As early as the 1960s, the British psychiatrist Colin Murray Parkes reported that after nine years of bereavement among 4,486 widowers, 55 years of age and older, 213 died during the first six months of bereavement. This death rate was 40% above the expected rate for married men of the same age.  Often referred to as the “widowhood effect”—where the surviving spouse dies soon after—it is an example of how intimate relationships define what is important in life.  Death following spousal death among older adults is estimated at between 30% and 90% in the short term, and around 15% in the long term.

The months and sometimes years leading to death are stressful to both partners. In 1999 Richard Schulz and Scott Beach compared 392 caregivers aged 66 to 96 years who were experiencing stress looking after their spouse reported that they were twice as likely to die within the four years of the study then 427 similar older adults who were not providing care.  And there seems to be worse outcomes when their spouse dies.

In one of the largest studies, Nicholas Christakis and Paul Allison in 2006 looked at 518,240 Medicare married recipients. During the nine years of the study, 49 percent husbands and 30 percent wives died. The consequence on their surviving partner was dramatic. Overall male survivors were more likely to die than females. What is surprising from this study—for both male and female--was that the risk of death was the highest when the spouse died of dementia compared to other causes (20 and 16 percent higher mortality for males and female respectively).

One argument, that attempts to understand this proximity of death, is the shared environment. For example, people who die of heart disease are more likely to have a lifestyle that promotes such diseases and—the argument goes—this is likely shared with their spouse (e.g. smoking, high fat diet, no exercise.) In addition, older people are more likely to have diminished resilience.  This argument loses its strength in light of the work of Mairi Harper and her colleagues from the University of York, England.

These researchers looked at 738 bereaved Scottish parents who had stillbirth or death of their child in its first year of life. They found that the bereaved parents are more than twice as likely to die in the first 15 years after their child's death than non-bereaved parents. Unlike older adults, females tend to suffer worse consequences.  Bereaved mothers were more than four times as likely to die in the first 15 years. Although this rate decreases with time, the effect was still seen 35 years after the bereavement.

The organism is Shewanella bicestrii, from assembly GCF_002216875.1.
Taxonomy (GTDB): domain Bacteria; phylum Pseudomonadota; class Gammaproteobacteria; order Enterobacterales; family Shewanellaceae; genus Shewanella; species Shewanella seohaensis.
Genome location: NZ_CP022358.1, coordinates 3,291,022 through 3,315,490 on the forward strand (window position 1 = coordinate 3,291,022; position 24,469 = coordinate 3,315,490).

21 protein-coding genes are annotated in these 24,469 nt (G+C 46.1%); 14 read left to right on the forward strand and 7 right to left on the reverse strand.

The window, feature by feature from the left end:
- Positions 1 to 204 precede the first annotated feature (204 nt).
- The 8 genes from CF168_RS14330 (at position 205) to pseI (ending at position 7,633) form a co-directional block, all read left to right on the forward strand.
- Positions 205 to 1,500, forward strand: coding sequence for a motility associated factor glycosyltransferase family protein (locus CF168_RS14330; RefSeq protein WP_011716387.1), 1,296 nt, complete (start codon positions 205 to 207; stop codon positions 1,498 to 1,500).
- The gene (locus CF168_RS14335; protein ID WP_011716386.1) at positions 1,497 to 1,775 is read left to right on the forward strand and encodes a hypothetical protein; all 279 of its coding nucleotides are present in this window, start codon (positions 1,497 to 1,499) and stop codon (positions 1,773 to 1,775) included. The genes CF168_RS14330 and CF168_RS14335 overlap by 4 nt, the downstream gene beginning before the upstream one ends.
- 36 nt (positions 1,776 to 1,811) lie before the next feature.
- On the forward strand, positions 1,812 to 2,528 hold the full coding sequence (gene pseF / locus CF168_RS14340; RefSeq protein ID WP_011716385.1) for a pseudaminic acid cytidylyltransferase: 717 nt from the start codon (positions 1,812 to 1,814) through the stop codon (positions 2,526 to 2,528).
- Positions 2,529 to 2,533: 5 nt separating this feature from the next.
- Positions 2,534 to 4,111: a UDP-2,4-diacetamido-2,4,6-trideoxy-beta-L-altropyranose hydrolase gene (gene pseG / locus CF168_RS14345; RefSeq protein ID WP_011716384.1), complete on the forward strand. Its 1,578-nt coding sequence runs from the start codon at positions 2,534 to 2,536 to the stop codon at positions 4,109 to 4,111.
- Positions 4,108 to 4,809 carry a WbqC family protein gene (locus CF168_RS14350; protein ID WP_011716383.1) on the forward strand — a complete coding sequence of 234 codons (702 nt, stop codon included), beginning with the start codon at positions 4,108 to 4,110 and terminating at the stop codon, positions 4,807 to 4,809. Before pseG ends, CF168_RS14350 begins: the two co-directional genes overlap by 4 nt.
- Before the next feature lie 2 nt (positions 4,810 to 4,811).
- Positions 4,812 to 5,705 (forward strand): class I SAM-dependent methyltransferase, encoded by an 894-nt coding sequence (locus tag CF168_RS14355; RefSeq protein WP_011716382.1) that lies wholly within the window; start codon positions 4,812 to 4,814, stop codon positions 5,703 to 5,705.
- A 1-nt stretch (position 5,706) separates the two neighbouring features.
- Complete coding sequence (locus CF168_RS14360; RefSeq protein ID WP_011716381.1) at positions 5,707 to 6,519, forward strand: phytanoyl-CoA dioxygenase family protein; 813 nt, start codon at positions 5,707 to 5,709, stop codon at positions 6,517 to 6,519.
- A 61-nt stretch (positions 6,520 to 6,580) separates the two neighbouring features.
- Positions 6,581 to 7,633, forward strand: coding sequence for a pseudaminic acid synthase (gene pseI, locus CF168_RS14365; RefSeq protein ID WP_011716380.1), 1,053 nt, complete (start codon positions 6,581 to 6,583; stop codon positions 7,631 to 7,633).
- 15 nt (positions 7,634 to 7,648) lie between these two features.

A consistent observation of increased longevity is that these unique older adults are accepting of changes that happen to them. They interpret negative events as part of their world.  It seems however that sometimes the death of a loved one destroys that part of the world that is important, especially when your children die before you.

© USA Copyrighted 2014 Mario D. Garrett

Tuesday, February 25, 2014

Complexity of our Brain

Our brain is the most complex machine that ever existed. With over 7.146 billion models it is also the most ubiquitous.   Despite this, we are unsure of its complexity. We still do not yet understand how it works. By defining the functionality of certain areas of the brain, and by understanding some of the mechanics at the neural chemcial level, we still remain ignorant of how the brain coordinates all of its activities and develops language, thought and a sense of self.

This three point three-pound wet mass—greyish on the outside, and whitish pink on the inside—controls every single thing you will ever do. Ever. Each one of us needs these complex structures because each one of us needs it to reflect the totality of the world we live in and how we function within it. Our brain constructs a representation of the world and how we function within it.  Other animals do this as well, but what is important in their world is different from what our brain determines is important for us.